In a 2014 piece at Slate, Tammy Oler argued persuasively:

At its core, Cave Bear is speculative fiction about a young girl’s survival and resilience in an elaborately imagined authoritarian society. Sound familiar? It’s the same narrative engine that powers The Hunger Games, Divergent and the myriad novels of the young-adult dystopia explosion of the last half-decade. Auel may not have known she was writing about a precursor to Katniss Everdeen—but that’s how a whole generation of teens received Ayla.

Oler’s very good piece is an attempt to reclaim Clan of the Cave Bear from its longstanding reputation as the bonkers cave-people sex book. And large stretches of these books, even the sequels, are basically Hatchet—Gary Paulsen’s iconic YA novel about a boy stranded in the wilderness with just a hatchet to help him survive—for girls. I’ve always remembered Ayla’s long sojourns in the wilderness and self-sufficiency and hunting and gathering every bit as vividly as Jondalar’s comically oversized penis and magic sex skills. When I grew up and got pregnant and cried my way through attempting to breastfeed, my dim memories of Earth’s Children were far better at making me feel connected to some vast and profound chain of human experience than any “trust your body, mama!!!!” natural childbirth book I cracked open. The books’ appeal—they were bestsellers and have sold millions of copies—goes deeper than all the lovingly depicted sexual encounters.

But I owe Auel a personal debt of gratitude for all that bonkers cave-people sex, nevertheless.

I was lucky enough to have pretty good sex education both at home and at school for somebody from the Bible Belt; nobody subjected me to that horrible lecture about how premarital sex turns your body into a piece of used-up scotch tape. The adult figures in my life pretty much trusted me to use my own judgement about my body. But I wasn’t exactly handed a copy of Our Bodies, Ourselves when I hit puberty, either.

That left me on a perpetual hunt for information. After exhausting obvious sources like the dictionary and my mother’s anatomy book from nursing school, I tried raiding the romance novels in the attic, but Kathleen Woodiwiss and Janet Dailey were fairly light on actual physical specifics, and I couldn’t drive yet, which meant I had to purchase something in the presence of a parent, so it had to be fairly sub rosa. Because I was a nerd with nerdy tastes, I didn’t opt for one of the Judy Blume classics or Go Ask Alice. I can’t even remember how I stumbled across the fact that the sequels to Clan of the Cave Bear had the goods, but it was in fact probably on a relatively gentle corner of the early internet, somewhere.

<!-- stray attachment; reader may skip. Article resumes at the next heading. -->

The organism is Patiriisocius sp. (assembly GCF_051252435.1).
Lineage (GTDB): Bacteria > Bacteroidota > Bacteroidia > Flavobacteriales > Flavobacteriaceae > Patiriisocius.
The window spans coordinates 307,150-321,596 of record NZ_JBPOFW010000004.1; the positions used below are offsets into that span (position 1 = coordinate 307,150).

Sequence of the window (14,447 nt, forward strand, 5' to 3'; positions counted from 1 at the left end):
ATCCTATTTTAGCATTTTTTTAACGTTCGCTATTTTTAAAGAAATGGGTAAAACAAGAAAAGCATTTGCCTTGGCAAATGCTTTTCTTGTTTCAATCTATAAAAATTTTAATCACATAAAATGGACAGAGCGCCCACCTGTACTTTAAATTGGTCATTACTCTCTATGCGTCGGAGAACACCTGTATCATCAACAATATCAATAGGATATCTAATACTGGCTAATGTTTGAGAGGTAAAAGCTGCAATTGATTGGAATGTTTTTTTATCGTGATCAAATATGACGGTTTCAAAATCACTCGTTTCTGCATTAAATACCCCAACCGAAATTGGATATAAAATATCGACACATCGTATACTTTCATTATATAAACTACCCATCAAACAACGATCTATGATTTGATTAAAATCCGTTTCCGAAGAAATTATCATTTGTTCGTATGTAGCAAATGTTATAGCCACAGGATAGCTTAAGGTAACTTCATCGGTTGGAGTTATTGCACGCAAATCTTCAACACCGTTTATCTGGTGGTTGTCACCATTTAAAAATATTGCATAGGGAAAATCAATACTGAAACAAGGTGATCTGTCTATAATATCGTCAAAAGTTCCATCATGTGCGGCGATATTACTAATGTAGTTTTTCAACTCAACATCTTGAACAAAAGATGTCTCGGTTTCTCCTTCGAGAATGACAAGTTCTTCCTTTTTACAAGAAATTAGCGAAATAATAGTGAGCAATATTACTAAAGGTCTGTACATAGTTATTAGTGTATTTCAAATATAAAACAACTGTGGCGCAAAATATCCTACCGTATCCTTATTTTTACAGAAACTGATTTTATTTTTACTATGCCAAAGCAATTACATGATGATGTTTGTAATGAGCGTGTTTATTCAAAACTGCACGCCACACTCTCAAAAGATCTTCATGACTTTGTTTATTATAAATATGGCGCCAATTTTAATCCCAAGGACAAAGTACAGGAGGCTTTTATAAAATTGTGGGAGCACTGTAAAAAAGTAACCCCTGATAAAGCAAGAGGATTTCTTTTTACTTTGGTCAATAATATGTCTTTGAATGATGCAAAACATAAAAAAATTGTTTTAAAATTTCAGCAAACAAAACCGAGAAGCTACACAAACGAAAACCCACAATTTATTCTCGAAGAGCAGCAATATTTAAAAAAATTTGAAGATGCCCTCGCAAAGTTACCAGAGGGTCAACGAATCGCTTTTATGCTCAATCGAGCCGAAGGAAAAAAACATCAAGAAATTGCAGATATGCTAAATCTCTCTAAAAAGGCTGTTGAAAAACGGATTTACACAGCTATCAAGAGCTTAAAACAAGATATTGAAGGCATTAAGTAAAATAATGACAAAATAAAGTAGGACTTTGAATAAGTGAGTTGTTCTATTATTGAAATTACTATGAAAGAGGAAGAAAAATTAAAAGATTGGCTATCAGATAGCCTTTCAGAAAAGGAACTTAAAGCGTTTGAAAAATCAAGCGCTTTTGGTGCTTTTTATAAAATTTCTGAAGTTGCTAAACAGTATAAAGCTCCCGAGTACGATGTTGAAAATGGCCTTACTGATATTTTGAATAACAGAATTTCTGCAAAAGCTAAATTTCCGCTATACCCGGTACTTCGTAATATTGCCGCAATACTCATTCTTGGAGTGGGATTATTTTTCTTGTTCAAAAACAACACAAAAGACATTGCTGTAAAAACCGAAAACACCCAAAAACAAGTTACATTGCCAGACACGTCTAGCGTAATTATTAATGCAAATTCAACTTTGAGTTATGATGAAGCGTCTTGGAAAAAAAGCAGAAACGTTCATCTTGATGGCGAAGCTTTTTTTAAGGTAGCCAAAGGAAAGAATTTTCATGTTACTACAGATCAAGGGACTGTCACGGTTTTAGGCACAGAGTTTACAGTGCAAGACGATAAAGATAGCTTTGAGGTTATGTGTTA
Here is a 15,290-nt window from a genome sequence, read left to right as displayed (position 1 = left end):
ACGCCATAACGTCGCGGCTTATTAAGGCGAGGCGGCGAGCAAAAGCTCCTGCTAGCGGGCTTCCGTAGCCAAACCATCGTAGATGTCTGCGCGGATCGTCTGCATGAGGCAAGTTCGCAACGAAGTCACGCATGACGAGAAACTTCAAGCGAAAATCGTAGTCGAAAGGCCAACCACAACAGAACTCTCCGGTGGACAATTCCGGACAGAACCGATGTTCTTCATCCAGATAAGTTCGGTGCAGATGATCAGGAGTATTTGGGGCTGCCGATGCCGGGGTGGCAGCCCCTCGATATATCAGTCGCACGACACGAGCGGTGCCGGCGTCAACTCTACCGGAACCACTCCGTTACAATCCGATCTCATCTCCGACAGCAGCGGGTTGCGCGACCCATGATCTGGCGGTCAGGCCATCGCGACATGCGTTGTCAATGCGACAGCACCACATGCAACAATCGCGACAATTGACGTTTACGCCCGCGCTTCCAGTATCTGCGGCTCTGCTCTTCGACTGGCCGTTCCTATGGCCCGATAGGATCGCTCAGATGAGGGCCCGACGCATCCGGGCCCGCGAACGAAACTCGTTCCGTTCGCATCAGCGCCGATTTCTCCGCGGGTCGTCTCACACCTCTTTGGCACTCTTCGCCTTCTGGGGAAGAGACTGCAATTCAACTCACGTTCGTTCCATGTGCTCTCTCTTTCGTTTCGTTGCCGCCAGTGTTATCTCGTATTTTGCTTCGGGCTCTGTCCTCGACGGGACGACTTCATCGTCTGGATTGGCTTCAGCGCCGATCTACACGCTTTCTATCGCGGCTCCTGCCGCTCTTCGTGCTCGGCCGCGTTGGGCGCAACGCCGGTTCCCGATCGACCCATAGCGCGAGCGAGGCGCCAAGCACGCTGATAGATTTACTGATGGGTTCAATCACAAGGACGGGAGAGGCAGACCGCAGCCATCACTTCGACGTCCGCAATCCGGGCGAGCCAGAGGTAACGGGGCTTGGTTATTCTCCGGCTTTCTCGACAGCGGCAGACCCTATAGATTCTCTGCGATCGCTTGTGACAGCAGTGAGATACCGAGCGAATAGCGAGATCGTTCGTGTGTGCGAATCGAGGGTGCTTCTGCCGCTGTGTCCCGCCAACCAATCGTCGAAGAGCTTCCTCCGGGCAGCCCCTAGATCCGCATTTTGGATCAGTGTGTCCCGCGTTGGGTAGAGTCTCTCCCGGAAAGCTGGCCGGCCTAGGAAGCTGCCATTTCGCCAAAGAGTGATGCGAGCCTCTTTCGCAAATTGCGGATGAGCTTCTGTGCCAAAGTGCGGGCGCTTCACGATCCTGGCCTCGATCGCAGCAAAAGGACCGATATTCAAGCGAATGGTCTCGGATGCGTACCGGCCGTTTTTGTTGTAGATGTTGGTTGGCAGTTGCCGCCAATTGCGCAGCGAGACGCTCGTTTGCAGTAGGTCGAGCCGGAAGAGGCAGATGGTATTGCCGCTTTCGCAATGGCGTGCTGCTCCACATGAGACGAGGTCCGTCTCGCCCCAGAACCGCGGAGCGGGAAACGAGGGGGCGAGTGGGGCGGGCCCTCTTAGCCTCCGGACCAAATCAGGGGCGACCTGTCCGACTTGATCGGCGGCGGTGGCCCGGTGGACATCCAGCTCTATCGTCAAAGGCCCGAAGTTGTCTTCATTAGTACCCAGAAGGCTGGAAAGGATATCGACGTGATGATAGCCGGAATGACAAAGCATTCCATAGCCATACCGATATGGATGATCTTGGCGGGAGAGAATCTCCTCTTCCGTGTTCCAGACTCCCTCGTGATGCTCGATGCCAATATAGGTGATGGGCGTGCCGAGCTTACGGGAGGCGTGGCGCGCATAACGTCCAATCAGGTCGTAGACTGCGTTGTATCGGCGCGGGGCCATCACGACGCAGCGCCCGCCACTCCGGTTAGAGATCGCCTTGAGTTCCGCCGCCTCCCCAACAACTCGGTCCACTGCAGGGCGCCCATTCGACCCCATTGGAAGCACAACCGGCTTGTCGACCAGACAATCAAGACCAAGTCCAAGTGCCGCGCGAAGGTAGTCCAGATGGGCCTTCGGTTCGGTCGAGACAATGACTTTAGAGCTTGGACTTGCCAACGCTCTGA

Even in their original context, all the sex scenes are fairly jaw-dropping. (Again: horse sex.) But to pop them out of the book, like I’ve done, makes it read a little like exploitative erotic One Million Years B.C. fan fiction, a pornographic world dreamed up in a peep show booth draped in gross furs. But all the Earth Mother Goddess worship and enthusiastic licking really does give the whole book a very different vibe from many explicit texts. The breathless descriptions, with their heavy emphasis on saltiness, are centered in the subjective experience of the female body in a way that it was really hard to find before the internet made it easier for women to share their most overheated fantasies with no more effort than creating a Tumblr.


It is very easy to laugh at Earth’s Children; I break into hot-faced giggles every time I try to explain the plot to anyone who has never had the pleasure of reading the series. The near-religious dedication to the female orgasm, the pages and pages of cunnilingus. But it was perhaps one of the most truly sex positive texts available to me at the Barnes and Noble in Macon, Georgia, in the early 2000s. (Please enjoy the Facebook comments from just this week, when the local paper picked up a story about vibrators.) The sex between Ayla and Jondalar in The Valley of Horses isn’t wrapped in any sort of force to make it “okay” that Ayla enjoys it. He offers and she enthusiastically consents. There is no societal suggestion whatsoever that it’s wrong for two people to engage in mutually respectful and pleasurable sex. Maybe it all sounds cheesy now, but it actually had a lot of power as a utopian vision for a teenage girl in evangelical country.

It’s hard to imagine that Auel planned her epic to play this particular role in the sexual development of, apparently, several of us. The target audience was adults. But then, women generally and teenaged girls particularly are often presumed to be passive consumers of popular literature. Think of the furor over something like Twilight, or Beverly Hills 90210, or 16 and Pregnant, or Skins. Teens are assumed to thoughtlessly imbibe whatever is proffered to them by popular culture. But personally I went looking for this book, with my own agenda, and it was an unexpectedly delightful way to obtain the answers I sought. Even if it was also bonkers.

I would be curious to know what a 14-year-old girl encountering these books for the first time today would make of them. Would she find them just soft-core cheesiness? My generation had to go hunting for scraps of information, but we were the last ones. Many kids around the country today are just a URL away from unbelievably hardcore pornography—and yet, there is an increasing emphasis on abstinence-only education. Maybe there’s still a role for books like The Valley of Horses—the underground canon of raunch for girls—but rather than to provide a window into the world of sex, to help them thread the needle between two paradigms.


Also, for the record, “nodule” is actually a great way to describe a clit for somebody trying to piece together how it all fits together down there. For recreational purposes. Theoretically.